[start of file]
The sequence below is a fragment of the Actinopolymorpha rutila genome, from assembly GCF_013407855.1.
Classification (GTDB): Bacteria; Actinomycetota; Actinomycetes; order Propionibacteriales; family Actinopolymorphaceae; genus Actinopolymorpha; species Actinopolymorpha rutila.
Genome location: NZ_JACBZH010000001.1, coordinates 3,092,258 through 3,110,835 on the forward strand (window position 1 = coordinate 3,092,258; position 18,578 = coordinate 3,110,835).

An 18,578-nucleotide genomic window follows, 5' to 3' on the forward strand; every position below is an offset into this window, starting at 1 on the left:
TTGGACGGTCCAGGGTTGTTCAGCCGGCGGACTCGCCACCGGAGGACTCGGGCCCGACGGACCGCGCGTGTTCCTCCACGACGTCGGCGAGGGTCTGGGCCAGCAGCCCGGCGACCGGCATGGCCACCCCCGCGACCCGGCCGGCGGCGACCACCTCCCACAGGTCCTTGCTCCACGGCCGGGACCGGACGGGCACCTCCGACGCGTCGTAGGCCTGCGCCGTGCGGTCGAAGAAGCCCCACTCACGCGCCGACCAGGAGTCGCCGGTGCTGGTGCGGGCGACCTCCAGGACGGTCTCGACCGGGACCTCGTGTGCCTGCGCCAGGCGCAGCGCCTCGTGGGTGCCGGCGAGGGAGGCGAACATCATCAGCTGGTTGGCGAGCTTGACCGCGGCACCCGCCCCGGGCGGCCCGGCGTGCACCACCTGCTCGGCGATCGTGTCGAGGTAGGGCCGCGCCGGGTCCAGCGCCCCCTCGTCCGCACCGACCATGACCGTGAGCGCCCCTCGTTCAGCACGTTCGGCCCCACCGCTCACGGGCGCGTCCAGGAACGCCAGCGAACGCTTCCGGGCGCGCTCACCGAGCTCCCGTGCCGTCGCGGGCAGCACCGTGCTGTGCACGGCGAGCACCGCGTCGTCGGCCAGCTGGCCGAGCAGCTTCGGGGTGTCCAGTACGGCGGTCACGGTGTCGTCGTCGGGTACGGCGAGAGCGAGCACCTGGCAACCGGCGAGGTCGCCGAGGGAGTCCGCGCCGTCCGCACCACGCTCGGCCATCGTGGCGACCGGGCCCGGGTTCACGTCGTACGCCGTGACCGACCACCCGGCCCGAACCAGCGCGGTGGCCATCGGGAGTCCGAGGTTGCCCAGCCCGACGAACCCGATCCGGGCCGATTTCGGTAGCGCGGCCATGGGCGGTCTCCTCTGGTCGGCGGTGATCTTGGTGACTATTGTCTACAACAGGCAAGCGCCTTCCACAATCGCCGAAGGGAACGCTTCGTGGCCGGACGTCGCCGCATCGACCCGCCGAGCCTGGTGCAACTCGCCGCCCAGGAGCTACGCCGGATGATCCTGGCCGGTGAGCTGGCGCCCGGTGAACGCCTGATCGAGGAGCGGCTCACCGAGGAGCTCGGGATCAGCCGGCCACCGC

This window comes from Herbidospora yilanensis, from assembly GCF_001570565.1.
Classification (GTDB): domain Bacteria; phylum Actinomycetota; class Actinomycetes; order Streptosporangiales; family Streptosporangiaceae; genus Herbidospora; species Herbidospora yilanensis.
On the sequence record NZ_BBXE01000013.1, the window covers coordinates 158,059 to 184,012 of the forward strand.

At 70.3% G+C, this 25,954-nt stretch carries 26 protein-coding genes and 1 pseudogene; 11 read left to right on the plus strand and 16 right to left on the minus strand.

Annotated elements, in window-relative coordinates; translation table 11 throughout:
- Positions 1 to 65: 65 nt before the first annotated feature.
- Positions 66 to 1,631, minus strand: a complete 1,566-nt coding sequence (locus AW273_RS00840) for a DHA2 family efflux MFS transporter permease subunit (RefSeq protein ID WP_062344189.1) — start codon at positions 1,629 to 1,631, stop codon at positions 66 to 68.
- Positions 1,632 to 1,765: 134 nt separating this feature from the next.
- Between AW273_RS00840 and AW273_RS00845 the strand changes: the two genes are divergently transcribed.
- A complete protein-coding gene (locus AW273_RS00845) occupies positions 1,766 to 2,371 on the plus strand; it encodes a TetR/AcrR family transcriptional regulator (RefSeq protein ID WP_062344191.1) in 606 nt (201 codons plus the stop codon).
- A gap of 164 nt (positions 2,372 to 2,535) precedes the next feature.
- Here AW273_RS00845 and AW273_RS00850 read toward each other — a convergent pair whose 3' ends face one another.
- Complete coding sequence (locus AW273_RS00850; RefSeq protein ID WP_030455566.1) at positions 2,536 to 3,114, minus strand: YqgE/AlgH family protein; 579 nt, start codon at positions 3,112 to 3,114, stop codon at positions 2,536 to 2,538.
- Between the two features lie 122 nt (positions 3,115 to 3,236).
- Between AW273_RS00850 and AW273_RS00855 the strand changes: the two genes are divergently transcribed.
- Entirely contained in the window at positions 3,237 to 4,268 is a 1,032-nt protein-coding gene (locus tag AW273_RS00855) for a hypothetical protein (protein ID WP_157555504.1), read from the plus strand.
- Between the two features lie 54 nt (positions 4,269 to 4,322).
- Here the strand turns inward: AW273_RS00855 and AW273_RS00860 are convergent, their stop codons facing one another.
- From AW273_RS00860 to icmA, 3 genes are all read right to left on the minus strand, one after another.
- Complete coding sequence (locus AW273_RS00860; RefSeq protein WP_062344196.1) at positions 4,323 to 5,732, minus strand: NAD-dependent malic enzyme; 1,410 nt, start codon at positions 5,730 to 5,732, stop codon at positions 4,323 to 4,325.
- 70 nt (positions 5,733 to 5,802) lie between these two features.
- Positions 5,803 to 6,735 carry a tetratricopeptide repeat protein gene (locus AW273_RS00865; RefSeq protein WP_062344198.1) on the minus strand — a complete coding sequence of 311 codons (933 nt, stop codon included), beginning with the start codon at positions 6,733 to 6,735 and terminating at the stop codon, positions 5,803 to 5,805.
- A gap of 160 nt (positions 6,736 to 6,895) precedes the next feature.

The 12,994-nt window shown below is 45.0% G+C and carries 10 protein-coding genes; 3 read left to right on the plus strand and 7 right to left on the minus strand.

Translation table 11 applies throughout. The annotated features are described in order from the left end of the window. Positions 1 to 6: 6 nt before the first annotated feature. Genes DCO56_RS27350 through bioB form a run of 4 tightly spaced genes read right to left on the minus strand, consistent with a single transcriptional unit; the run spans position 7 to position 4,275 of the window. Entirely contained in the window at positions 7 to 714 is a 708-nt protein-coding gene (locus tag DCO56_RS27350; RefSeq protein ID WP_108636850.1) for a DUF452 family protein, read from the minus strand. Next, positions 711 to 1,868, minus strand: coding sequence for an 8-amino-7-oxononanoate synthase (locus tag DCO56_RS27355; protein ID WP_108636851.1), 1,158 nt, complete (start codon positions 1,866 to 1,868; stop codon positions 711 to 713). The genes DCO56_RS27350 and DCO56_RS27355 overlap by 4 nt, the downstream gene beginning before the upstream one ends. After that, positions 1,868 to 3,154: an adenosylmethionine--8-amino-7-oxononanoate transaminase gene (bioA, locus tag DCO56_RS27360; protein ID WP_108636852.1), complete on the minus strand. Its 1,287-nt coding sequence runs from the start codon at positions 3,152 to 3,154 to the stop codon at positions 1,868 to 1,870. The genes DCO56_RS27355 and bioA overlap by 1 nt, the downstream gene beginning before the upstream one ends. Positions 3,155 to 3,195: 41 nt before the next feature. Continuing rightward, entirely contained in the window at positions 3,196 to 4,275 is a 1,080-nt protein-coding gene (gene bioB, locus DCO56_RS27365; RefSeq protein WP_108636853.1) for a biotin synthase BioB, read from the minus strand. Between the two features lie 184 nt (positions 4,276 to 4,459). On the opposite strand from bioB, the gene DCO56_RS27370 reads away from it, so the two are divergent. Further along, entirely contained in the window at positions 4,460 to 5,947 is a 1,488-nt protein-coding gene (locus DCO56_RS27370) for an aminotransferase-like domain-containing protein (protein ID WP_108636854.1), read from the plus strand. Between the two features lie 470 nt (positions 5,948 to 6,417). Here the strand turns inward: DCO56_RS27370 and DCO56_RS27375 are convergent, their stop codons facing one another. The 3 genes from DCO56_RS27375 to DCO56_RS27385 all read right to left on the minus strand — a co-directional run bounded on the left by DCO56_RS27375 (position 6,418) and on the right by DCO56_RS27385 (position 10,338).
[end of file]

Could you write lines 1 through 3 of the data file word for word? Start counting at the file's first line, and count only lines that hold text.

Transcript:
The sequence below is a fragment of the Actinopolymorpha rutila genome, from assembly GCF_013407855.1.
Classification (GTDB): Bacteria; Actinomycetota; Actinomycetes; order Propionibacteriales; family Actinopolymorphaceae; genus Actinopolymorpha; species Actinopolymorpha rutila.
Genome location: NZ_JACBZH010000001.1, coordinates 3,092,258 through 3,110,835 on the forward strand (window position 1 = coordinate 3,092,258; position 18,578 = coordinate 3,110,835).